These Sikhs who died or were brutalized or lost property, did so on our behalf.

    I suggest we need to gather the funds necessary to provide the widows and offspring of these victims with scholarships, small business capital funds, housing and shelter so they can once again start to live a dignified life, even though 25 years have passed.

    My proposal is that the Sikh Human Development Foundation in Washington, D.C. take up this project, since they already have an infrastructure. If 1000 Sikh families or homes simply contribute US $1000 each in total, we would have 1 Million US Dollars, which is roughly Rs. 45 million.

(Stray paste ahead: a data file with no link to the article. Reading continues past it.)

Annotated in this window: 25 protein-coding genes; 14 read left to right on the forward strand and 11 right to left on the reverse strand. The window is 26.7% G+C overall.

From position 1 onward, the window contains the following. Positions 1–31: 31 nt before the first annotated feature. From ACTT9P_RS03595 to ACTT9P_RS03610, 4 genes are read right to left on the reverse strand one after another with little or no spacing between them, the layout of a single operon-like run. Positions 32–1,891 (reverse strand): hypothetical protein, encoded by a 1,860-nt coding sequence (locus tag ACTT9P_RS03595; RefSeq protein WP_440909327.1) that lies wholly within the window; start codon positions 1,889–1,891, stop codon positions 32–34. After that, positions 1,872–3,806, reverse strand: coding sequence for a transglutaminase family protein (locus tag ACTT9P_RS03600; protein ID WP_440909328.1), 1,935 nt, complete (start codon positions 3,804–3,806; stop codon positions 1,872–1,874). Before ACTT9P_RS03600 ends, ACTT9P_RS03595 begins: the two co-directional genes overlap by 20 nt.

That may not be enough in view of today's inflation figures, but we could easily help hundreds of families with life-transforming resources, and have a positive impact on thousands more.

    I strongly feel that helping the 1984 pogrom victims is even more important than educating the world about Sikhism. If we first don't take care of our own home, there is no point in telling the world how wonderful our home is.